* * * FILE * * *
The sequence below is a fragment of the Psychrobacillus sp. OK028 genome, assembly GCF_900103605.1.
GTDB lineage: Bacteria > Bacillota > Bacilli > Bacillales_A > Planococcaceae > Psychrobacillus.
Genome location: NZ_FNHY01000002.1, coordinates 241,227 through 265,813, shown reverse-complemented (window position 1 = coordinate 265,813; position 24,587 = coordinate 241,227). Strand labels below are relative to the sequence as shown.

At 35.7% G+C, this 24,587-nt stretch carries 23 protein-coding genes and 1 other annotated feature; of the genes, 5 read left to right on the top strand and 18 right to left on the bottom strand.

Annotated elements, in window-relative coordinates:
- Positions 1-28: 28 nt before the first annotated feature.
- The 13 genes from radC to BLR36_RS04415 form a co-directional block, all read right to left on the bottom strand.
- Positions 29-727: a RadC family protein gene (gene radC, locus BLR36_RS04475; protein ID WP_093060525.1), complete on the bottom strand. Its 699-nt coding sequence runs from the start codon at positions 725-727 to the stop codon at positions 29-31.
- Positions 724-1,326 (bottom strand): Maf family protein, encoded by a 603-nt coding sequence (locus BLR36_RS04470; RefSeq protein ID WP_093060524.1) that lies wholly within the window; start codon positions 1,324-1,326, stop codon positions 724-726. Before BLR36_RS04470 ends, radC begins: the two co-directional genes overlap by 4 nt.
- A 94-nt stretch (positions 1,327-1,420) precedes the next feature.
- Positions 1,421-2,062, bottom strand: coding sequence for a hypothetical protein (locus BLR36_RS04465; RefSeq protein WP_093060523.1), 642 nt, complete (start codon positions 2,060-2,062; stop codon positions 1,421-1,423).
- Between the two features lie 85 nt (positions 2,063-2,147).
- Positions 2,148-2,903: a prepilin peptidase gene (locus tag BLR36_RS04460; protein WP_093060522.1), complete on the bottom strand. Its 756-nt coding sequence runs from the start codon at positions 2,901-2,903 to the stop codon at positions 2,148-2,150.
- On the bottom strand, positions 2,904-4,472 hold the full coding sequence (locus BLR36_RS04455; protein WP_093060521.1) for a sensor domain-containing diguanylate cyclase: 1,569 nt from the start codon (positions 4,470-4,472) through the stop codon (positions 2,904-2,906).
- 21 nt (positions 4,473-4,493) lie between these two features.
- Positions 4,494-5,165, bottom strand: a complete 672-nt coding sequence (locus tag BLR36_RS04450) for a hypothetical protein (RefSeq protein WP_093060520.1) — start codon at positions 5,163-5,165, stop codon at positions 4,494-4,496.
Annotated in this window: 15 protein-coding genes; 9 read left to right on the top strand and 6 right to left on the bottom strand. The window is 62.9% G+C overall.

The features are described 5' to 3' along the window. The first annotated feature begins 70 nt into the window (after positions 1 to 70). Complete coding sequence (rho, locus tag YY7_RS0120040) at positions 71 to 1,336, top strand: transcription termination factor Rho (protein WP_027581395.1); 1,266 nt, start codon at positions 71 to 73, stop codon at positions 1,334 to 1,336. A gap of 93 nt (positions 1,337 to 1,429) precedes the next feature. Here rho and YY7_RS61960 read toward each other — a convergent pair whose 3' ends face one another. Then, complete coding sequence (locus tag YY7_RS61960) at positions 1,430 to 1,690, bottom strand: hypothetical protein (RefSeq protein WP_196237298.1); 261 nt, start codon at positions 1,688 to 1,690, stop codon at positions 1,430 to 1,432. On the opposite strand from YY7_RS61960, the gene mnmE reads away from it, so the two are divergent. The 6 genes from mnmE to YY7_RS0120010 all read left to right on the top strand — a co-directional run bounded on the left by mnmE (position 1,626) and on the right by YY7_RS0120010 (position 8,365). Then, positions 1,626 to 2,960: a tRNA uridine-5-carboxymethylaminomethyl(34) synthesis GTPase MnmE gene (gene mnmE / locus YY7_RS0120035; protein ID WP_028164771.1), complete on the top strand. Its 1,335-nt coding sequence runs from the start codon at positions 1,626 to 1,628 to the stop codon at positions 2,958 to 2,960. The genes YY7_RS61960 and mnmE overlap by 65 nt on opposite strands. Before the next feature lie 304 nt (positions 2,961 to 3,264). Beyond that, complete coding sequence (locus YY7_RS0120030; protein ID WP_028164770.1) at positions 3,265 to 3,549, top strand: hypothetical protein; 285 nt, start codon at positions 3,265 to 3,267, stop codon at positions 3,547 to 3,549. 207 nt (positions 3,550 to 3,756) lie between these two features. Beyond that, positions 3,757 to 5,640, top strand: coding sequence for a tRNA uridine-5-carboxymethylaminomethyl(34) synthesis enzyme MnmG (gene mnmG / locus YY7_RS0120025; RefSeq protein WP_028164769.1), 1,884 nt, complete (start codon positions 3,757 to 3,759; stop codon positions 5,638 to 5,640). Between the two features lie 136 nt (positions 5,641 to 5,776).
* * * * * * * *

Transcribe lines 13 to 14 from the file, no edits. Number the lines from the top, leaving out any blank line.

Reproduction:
- Positions 2,148-2,903: a prepilin peptidase gene (locus tag BLR36_RS04460; protein WP_093060522.1), complete on the bottom strand. Its 756-nt coding sequence runs from the start codon at positions 2,901-2,903 to the stop codon at positions 2,148-2,150.
- On the bottom strand, positions 2,904-4,472 hold the full coding sequence (locus BLR36_RS04455; protein WP_093060521.1) for a sensor domain-containing diguanylate cyclase: 1,569 nt from the start codon (positions 4,470-4,472) through the stop codon (positions 2,904-2,906).